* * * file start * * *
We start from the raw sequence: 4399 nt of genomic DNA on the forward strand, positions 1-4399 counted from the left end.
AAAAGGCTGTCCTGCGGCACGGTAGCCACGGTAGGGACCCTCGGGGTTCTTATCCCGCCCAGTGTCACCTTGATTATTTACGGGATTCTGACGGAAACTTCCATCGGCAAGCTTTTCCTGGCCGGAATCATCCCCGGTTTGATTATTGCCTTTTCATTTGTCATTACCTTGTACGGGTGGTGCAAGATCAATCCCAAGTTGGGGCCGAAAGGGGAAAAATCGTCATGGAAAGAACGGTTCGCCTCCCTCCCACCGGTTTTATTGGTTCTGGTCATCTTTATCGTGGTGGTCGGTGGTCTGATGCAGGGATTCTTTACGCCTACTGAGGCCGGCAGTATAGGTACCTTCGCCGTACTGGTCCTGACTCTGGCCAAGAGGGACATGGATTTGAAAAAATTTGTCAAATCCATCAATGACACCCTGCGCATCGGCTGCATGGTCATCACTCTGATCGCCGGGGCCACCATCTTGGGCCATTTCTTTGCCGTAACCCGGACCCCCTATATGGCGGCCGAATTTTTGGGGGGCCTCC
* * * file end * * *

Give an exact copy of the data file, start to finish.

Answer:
We start from the raw sequence: 4399 nt of genomic DNA on the forward strand, positions 1-4399 counted from the left end.
AAAAGGCTGTCCTGCGGCACGGTAGCCACGGTAGGGACCCTCGGGGTTCTTATCCCGCCCAGTGTCACCTTGATTATTTACGGGATTCTGACGGAAACTTCCATCGGCAAGCTTTTCCTGGCCGGAATCATCCCCGGTTTGATTATTGCCTTTTCATTTGTCATTACCTTGTACGGGTGGTGCAAGATCAATCCCAAGTTGGGGCCGAAAGGGGAAAAATCGTCATGGAAAGAACGGTTCGCCTCCCTCCCACCGGTTTTATTGGTTCTGGTCATCTTTATCGTGGTGGTCGGTGGTCTGATGCAGGGATTCTTTACGCCTACTGAGGCCGGCAGTATAGGTACCTTCGCCGTACTGGTCCTGACTCTGGCCAAGAGGGACATGGATTTGAAAAAATTTGTCAAATCCATCAATGACACCCTGCGCATCGGCTGCATGGTCATCACTCTGATCGCCGGGGCCACCATCTTGGGCCATTTCTTTGCCGTAACCCGGACCCCCTATATGGCGGCCGAATTTTTGGGGGGCCTCC